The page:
2010 Sharks Playoff Preview: Nabokov & Greiss

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The postseason is right upon us, so Plank and TCY thought it would be prudent to highlight each individual player on the Sharks roster heading into these glorious days. It gives us an opportunity to consolidate all the information we've obtained since the beginning of October, as well as examine the team at a micro-level. Every installment in this series can be found here.

There is literally nothing like the NHL playoffs in the entire world of sports-- the passion, the pain, the hope, the despair, the unrelenting feeling that this year could finally be the one. Each and every goal dictates whether or not you'll end up in some godforsaken alleyway in downtown San Jose singing songs to alley cats, or at home with loved ones singing songs of victory about the heroic undertakings of a team that has given meaning to the wild world in which we live in.

Fasten your seatbelts folks.

God save us all.


Evgeni Nabokov

#20 / Goalie / San Jose Sharks

Team MVP, franchise goalie, the glue that holds San Jose together. Evgeni Nabokov is all of these things, and without his steady presence in net throughout the 2009-2010 season, the Sharks could have very likely been looking at starting a first round series on the road.He's been that good. 
Hung out to dry by an inconsistent team defense for the majority of the year, Nabokov has been stellar in his seventy starts. He's put up career numbers in a contract year, and by most accounts, will be looked at intently by many organizations shopping for a goaltender during free agency. Whether that is San Jose or not lies exclusively on this year's playoff run. 
The book on Nabokov the last few seasons has been to go five-hole, but after being exposed in a playoff series against Anaheim, Evgeni did a very good job of working on that aspect of his game during the summer and improving those issues. He aggressively challenges shooters and loves to play the puck behind the net, waiting until the last minute to chip the puck over an incoming forechecker's stick-- and while both of these attributes are largely positive, they can get him into trouble sometimes. Acrobatic saves and a nasty glove hand are obviously his bread and butter. 
For a 34 year goaltender who has seen a lot of work post-lockout, there is always a discussion on whether he has seen too many starts along the way. We think he has, and coupled with his statistics following a disheartening Olympic performance, how he performs in game 83 on is far from certain. The stigma of not being a big game goalie will be put to the test this postseason, especially with a below average defensive cast around him.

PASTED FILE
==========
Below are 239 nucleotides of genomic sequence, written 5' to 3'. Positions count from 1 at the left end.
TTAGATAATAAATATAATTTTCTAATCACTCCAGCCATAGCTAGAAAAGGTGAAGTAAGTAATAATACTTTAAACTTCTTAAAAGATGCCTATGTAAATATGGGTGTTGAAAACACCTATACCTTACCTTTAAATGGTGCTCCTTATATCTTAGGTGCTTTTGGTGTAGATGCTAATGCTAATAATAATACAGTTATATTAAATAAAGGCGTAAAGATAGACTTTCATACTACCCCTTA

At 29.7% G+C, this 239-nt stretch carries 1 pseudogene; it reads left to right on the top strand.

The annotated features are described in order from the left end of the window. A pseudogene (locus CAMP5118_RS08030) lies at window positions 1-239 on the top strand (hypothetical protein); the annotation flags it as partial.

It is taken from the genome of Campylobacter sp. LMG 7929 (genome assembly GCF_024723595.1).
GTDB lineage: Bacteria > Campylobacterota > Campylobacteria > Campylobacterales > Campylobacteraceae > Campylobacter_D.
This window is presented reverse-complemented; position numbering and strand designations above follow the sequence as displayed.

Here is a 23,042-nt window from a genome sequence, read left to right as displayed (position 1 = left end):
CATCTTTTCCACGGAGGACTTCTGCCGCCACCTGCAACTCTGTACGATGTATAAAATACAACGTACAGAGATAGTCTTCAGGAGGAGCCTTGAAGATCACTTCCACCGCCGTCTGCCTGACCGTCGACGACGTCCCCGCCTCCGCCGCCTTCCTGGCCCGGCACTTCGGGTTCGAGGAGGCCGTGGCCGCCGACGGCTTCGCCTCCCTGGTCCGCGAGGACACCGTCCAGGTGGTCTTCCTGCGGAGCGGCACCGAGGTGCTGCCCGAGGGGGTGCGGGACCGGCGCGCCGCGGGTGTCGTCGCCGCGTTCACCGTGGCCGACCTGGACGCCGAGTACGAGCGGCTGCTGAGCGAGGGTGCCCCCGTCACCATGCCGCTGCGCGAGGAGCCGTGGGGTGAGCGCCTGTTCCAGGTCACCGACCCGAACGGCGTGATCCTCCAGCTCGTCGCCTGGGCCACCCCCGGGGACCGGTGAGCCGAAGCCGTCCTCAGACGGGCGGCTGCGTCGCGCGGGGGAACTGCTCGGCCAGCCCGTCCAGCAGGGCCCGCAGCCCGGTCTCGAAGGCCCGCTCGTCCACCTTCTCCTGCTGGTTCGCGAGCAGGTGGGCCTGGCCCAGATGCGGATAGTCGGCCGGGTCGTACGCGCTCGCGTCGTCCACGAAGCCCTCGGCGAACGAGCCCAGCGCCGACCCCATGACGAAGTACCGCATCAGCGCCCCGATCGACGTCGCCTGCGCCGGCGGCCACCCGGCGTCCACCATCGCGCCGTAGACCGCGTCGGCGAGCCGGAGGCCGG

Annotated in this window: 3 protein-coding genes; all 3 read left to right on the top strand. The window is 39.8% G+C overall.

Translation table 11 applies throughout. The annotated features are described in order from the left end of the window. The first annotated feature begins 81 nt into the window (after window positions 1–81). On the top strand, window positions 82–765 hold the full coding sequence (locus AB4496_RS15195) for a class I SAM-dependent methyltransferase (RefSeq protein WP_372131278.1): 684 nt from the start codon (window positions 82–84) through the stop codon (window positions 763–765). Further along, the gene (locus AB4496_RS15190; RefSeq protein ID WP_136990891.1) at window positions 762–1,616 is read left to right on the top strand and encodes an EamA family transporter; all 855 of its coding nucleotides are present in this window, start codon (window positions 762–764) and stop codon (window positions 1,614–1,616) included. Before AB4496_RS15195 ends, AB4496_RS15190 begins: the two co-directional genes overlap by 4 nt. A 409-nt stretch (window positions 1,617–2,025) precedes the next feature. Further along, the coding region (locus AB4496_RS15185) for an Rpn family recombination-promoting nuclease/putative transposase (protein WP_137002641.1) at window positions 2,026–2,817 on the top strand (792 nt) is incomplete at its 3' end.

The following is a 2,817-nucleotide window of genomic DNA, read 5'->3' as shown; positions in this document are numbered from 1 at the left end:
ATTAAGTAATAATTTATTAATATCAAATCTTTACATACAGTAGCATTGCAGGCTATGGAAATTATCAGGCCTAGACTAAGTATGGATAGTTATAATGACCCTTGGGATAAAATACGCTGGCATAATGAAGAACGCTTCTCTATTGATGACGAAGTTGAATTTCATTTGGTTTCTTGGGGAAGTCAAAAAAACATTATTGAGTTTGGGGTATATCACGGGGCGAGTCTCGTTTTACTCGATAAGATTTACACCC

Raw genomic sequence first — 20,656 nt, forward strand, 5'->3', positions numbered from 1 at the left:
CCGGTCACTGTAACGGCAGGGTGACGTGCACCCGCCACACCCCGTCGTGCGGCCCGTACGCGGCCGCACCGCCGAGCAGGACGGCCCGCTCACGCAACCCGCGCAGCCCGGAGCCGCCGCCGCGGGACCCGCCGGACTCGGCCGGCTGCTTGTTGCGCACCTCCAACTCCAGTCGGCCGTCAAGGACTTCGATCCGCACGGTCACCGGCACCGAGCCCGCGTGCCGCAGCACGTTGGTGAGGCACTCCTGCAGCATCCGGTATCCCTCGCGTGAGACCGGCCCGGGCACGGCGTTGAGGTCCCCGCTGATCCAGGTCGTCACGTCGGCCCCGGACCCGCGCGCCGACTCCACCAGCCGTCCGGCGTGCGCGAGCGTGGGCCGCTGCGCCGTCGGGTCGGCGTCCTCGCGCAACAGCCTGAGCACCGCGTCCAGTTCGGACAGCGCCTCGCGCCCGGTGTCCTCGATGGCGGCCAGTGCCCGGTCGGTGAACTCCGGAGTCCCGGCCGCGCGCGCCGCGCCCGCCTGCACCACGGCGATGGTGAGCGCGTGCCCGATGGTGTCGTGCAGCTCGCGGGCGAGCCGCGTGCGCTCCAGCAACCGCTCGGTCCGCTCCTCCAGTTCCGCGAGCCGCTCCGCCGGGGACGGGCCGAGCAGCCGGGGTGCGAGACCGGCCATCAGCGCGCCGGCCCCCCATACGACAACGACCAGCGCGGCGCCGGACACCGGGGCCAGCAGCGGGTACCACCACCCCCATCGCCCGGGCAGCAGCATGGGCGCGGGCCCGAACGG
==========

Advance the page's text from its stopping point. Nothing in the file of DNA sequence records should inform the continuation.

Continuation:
The good news is that Nabokov seems to putting it back together in the last five games. He's been stealing wins for the majority of the year, and if San Jose plans on making any noise in The Months That Shall Not Be Named, Nabokov will have to shoulder a heavy load. 
If you're looking for who will decide the fate of your Stanly Cup dreams Sharks fans, look no further than here.


 


 

Thomas Greiss

#1 / Goalie / San Jose Sharks

6-1

200

Jan 29, 1986

 

Previous FTF Coverage:  Evgeni Nabokov; Good goaltender, but is he a product of the system? (Plank) ... Five Sharks reasons to look forward to the Olympics (Ivano)... FTF Regular Season Cheat Sheet: Goalies 

 


GP MIN W L EGA GA GAA SA SV SV% SO
2009 - Thomas Greiss 16 782 7 4 35 2.69 399 364 .912 0

Evgeni Nabokov dictates his own starts. Like it or not, that's just the world we live in. However, when Nabokov did decide that he needed the night off, his relatively unknown backup Thomas Greiss stepped between the pipes and played much better than any could have expected of him.
Although Greiss has seen much weaker competition than Nabokov, he maintained a lower goals against average and a higher save percentage than San Jose's number one netminder for much of the year. Greiss has good quickness post to post (which has improved as the year has gone on), and is rarely caught out of position on the routine to mid difficulty saves.
However, Greiss does have the tendency to overcommit (especially in odd man rush situations), and the angles he takes to the shooter can at times seem curious, even dangerous, to the casual observer. He's capable of making the acrobatic saves, but does have trouble recovering from time to time. While scrambling back into position, he often has issues locating the puck, which can lead to second chances for the opposition.
That, coupled with his tendency to give up juicy rebounds, can lead to some pretty easy goals. However, Greiss always puts his team in a position to win. Although he may look like a chicken with its head cut off at times, he's very mature and has many of the qualities you'd expect from a veteran goalie.
Greiss won't get starts in the playoffs unless Nabokov is injured, simple as that. However, the progress that he has shown in 2009-2010 will make for an interesting offseason. In limited starts, he's shown that he's much more than a backup.


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